Unfriended Review

You know what’s a fun game? Watching movies that aren’t even that old (in some cases, as little as six years later) and noticing the outdated technology characters carry around. I first noticed this in Mars Attacks!, when Sarah Jessica Parker is eating breakfast, when she suddenly gets an important call on her massive cell phone. It’s relic of another age, but instead of reducing the entirety of the feature to being an outdated piece of entertainment, seeing this kind of tech more often than not just comes off as charming to me.

It’s likely viewers will look at Unfriended in similar ways down the line, with these futuristic viewers declaring the presence of utilities like Skype as just artifacts from the ancient time of 2015. Alas, these watchers won’t be able to also discover a riveting film, since Unfriended mostly squanders its potential. I say mostly because, to be fair, the earlier parts of this movie are pretty damn scary. As the plot, which centers on six teenagers haunted on a Skype chat by the spirit of a deceased student they cyberbullied, kicks off, there’s an eerie tone that lives by the term “less is more”.

The naturalistic interactions of the cast are put as the top priority, which make the scary moments that crop up here all the more powerful. These bits derive their terror from standing out against the more realistic environment the cast has created up to that point. The fact that many of these instances of thrills don’t call too much attention to themselves only heighten their effectiveness. Unfortunately, the spirit of the passed away student, Claire, can’t stay so hidden in the background forever, and soon the films horror trades in subtlety for gross-out deaths.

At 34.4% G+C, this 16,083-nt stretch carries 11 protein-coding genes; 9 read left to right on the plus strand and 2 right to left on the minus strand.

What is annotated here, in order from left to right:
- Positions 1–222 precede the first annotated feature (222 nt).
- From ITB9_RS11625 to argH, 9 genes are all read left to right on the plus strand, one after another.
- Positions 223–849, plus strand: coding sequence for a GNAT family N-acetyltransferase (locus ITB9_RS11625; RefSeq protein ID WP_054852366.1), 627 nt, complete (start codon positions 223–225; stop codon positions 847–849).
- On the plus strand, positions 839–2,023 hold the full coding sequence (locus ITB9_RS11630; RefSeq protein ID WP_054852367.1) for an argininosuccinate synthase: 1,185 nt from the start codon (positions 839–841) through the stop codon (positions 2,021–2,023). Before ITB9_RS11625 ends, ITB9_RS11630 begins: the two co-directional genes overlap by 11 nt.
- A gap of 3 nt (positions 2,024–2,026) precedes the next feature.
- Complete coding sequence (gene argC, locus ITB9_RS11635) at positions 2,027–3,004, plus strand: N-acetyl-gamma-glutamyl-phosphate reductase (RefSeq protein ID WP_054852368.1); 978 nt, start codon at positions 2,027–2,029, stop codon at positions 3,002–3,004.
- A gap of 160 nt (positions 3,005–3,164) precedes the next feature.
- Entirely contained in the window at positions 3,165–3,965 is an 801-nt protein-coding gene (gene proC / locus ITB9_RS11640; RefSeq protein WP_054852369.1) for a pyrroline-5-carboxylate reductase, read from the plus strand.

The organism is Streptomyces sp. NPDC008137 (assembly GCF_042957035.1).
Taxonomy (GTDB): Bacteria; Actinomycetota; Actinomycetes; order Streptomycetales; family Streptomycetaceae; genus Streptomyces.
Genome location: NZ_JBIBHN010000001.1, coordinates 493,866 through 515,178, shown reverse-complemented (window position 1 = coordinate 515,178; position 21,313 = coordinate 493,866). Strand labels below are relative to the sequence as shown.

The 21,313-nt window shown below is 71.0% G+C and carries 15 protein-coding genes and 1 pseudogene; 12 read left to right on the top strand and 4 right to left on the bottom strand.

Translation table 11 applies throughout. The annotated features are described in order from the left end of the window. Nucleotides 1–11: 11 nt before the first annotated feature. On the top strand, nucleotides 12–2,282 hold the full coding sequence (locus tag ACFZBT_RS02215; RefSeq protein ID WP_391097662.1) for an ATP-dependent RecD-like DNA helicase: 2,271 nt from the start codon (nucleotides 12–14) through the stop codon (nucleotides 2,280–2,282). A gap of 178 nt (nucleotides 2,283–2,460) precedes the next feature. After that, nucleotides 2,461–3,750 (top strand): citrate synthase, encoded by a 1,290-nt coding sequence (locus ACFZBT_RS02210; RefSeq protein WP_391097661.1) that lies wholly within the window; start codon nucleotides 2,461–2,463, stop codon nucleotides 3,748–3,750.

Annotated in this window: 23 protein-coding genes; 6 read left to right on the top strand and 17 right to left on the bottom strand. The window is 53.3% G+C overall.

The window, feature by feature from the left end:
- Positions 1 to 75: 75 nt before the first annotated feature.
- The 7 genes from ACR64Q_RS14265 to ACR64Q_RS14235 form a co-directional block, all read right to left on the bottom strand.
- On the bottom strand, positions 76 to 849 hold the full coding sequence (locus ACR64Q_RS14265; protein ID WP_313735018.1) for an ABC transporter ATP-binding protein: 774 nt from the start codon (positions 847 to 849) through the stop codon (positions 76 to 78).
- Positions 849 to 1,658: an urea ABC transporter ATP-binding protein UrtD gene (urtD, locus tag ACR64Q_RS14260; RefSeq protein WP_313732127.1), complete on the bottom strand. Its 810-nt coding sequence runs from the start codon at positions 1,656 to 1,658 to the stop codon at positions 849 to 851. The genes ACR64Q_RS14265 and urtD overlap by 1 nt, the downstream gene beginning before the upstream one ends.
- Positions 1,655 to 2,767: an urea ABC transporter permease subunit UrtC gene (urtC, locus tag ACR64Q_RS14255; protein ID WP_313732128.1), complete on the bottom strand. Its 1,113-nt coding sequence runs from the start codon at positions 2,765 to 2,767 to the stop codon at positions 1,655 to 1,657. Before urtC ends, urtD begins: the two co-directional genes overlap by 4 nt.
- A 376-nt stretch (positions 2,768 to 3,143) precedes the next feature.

Primarily the problem with getting rid of the more nuanced delivery of the stories numerous scares is two-fold; one is that very few of these scenes intended to put a viewer on edge accomplish actually being petrifying. Even more problematic is that as Claire’s terror continues, more and more logical fallacies open up, namely revolving around how much power this cyber ghost demon thingy truly is. When there’s no set limit or vulnerabilities to an antagonist in any story, tension leaves a room quicker than I leave a restaurant that only serves vegetables.

Of course, Claire isn’t the only vessel the feature uses to deliver sequences designed to thrill and shock. As the story progresses, the ghosts various acts of violence leave the survivors panic-stricken, and the stress of the situation makes them turn on each other. This could be an excellent opportunity to add depth to the cast and make the danger they’re in all the more compelling, but it just amounts to the various members of the cast shouting at each other for long duration’s of time. Once the climax of Unfriended arrives and tries to paint Claire as some sort of anti-hero, I was pretty much ready to log out of this adventure, or press the esc button, or force quit the film. Whatever internet related pun you prefer, just know that I found Unfriended to be a film full of flaws that not even spellcheck could fix.